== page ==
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 from Brad Warner on Monastic / Lay Practice - from his blog

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from Brad Warner on Monastic / Lay Practice - from his blog Empty
PostSubject: from Brad Warner on Monastic / Lay Practice - from his blog   from Brad Warner on Monastic / Lay Practice - from his blog Empty9/23/2012, 10:12 pm

“Monasticism? Didn’t Even KNOW Him!” or “Does Monastic Practice Teach Discipline of Obedience?”
Published by Brad Warner - hardcorezen.info -- on September 23, 2012

Dogen wrote a piece for Shobogenzo called Shukke Kudoku or “In Praise of Home Leaving.” It’s probably the best example of what has become one of the most problematic aspects of Dogen’s writings for Western lay Buddhist followers of the Soto tradition. This is the chapter in which he most emphatically states that the only way anyone can ever hope to truly understand the Buddha Way or become enlightened is to be a home-leaving celibate monastery dwelling monk. There are a couple other places where he says things like this. But Shukke Kudokuis the one where he really lays it on.

This chapter is the one mainly responsible for the often repeated assertion that Dogen in his younger days favored lay practice but later changed his mind and decided that only monastic Buddhism really mattered. This is the chapter in which he famously says, “Breaking of the precepts having left family life (become a monk) is better than keeping the precepts as a layperson, because with the precepts of a layperson we do not realize liberation.” Then a couple pages later he says it again just in case you forgot.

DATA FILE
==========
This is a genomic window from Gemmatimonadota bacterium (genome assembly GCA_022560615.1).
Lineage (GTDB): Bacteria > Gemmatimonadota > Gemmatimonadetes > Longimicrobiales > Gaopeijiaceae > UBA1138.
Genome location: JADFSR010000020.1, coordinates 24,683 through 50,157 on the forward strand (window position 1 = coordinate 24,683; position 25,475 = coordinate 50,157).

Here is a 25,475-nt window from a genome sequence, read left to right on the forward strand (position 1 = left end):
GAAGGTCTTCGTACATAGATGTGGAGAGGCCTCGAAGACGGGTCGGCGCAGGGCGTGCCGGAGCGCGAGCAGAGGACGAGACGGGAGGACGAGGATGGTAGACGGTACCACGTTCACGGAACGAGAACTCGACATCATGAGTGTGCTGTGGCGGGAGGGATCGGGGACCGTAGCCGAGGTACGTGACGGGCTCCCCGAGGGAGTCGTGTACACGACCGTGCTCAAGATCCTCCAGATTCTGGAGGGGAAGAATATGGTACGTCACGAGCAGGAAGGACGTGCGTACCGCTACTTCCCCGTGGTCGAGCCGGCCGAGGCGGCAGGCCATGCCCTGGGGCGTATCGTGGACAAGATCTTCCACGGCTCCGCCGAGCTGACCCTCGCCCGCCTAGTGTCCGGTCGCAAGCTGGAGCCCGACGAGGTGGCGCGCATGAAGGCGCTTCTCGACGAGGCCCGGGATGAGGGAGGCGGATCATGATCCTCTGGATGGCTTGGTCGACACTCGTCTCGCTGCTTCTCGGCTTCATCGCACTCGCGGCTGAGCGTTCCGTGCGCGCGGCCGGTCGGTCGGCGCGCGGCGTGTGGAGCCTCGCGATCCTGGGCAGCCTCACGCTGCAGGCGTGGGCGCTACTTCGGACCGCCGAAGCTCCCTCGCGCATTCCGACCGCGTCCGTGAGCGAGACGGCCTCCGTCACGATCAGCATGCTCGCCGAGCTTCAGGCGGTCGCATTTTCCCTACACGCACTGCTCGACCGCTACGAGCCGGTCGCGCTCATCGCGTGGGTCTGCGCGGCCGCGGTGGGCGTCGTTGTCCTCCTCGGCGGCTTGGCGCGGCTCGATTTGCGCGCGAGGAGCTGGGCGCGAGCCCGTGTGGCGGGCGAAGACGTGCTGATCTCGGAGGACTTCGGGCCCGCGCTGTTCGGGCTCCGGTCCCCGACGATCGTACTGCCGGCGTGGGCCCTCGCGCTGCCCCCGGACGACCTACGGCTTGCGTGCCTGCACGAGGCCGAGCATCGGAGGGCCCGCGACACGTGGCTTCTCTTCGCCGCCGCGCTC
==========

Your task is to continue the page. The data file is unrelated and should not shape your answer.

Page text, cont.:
The chapter is problematic not only for the way it makes all of us who don’t live in monasteries and yet do try to follow Dogen’s philosophy and practice feel bad. It isn’t clear exactly what this chapter was intended for. The colophon at the end states that it was copied by his student Ejo in 1255, two years after Dogen died. However, it was included in the 12 chapter edition of Shobogenzo, which was one of the first editions ever produced.

The chapter itself is repetitive and a bit unfocused, if you ask me. It reads like the rough drafts I often produce in which I just write a whole lot of things down with the intention of removing many of them later after I reread it and decide which parts work best. Even so, it’s definitely Dogen’s writing and he must have intended it as something. In 1246 he delivered a similar speech about home leaving. This one doesn’t say that it’s better to break the precepts as a monk than keep them as a lay person. But it does say that becoming a monk is “as important as your head.”

A good Alcoholics Anonymous (AA) sponsor will tell her sponsee that AA is the only way to get sober, that you have to follow all twelve steps if you want to get well, that without AA you’ll be lost to the ravages of the Demon Alcohol forever. These are not objective truths. There are people who get off the sauce without AA and there are people who follow all twelve steps and still end up drunks. But part of making AA work is for sponsors to instill confidence in those who follow the plan. One of the best ways to do that is to tell the sponsee that only AA can ever possibly help them.